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This is one of the Levi’s ads with the magical, mystical view of Braddock that they decided to hang their brand on for a while. Read more about Braddock and John Fetterman in a recent article from Pittsburgh Magazine. The article doesn’t mention Transformazium (although they have been instrumental in the transformation of the library, among other things), but you can read an article about their work by DU’s own Zach Brendza here. And you can see more of Latoya Ruby Frazier’s work here and here.
Continuing to watch mob justice unfold in real time online: the New York Post published a full-page photo cover highlighting two individuals that they tagged as prime suspects in the Boston Marathon bombing. Naturally the internet was all over it immediately, but they had the wrong guys. Here’s an interview with one of them, a Boston area teenager who had come to the marathon thinking he could sign up late and run that day. Video above is from ABC’s Blotter:
Salah Barhoun, 17, said he went to the police yesterday to clear his name after he found himself tagged in pictures online. He had just gone to watch the race, he said, but soon after the explosions, he was singled out by internet sleuths as looking suspicious. Federal authorities passed around images of Barhoun, attempting to learn more information about him, sources told ABC News.
Today The New York Post ran a story featuring a picture of Barhoun and another man circled in red, but said it was unclear if they were the same as two potential suspects spotted by law enforcement Wednesday.
When he saw the front page story, with the headline “Bag Men,” Barhoun said, “It’s the worst feeling that I can possibly feel… I’m only 17.”
… For more on the way these images were spread and the reactions they generated, see the Legal Insurrection blog, particularly the comments section, in which you can notice a number of commenters continuing to use witch hunt logic.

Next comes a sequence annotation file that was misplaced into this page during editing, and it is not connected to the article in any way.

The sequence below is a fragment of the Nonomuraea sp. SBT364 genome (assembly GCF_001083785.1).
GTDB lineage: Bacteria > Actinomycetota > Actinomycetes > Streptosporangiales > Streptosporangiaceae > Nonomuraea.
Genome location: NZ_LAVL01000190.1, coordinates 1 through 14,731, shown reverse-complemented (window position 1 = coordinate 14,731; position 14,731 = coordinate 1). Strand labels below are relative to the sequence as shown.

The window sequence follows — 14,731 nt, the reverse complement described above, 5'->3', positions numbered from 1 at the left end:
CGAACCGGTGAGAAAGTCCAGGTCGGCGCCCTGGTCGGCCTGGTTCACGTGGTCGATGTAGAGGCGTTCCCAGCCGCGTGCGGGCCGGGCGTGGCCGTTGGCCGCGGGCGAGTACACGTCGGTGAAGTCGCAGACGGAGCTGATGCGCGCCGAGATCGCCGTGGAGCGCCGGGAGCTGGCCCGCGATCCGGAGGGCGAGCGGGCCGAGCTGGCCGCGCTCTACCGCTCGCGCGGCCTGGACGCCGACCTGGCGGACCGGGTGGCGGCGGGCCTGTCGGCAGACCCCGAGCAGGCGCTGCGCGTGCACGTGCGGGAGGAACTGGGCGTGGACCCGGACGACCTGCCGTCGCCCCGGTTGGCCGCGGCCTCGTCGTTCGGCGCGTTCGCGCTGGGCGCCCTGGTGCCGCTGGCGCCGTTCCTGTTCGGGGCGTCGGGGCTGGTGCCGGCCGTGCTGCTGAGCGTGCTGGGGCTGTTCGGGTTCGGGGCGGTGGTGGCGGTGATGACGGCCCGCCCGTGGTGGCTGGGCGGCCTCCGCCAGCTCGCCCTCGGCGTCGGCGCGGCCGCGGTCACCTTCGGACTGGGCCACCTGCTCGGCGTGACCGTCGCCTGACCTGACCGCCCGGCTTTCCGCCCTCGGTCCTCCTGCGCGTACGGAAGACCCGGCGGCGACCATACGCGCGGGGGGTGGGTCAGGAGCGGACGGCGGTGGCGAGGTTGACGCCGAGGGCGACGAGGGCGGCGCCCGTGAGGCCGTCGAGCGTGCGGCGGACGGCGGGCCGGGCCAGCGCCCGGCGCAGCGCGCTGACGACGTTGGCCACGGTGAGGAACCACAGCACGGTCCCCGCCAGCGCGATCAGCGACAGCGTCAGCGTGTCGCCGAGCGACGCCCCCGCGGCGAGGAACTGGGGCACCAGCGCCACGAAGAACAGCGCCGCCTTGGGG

"One child is holding something
that’s been banned in America
to protect them.
Guess which one.”
The ad is by a group called Moms Demand Action for Gun Sense in America.
The explanation, via babble:
"The Charles Perrault version of Little Red Riding Hood, the one that was banned by two California school districts, was controversial not because both the grandma and the little girl are eaten by the wolf by the end of the story, but because — as the Christian Science Monitor notes, “one of the refreshments for her grandmother that Little Red Riding Hood carried in her basket was wine.”
Second Amendment defenders will cry foul over the the image of a grade school-age girl holding what appears to be a Bushmaster XM-15, the same weapon used by Adam Lanza….
"It’s very profitable in the media for us to hate each other. … They want me to hate the other side, and I just don’t come from that place. I think when we come from a place where we empathize … we’re more likely to find that common ground."
From Upworthy: Tea Party Patriots co-founder Mark Meckler (who has since resigned from the organization) might be a conservative at heart, but this recent exchange with Joan Blades (co-founder, MoveOn.org) at Seattle’s Citizen University conference is an inspiring reminder that “right” and “left” share a lot more common ground than some people might think.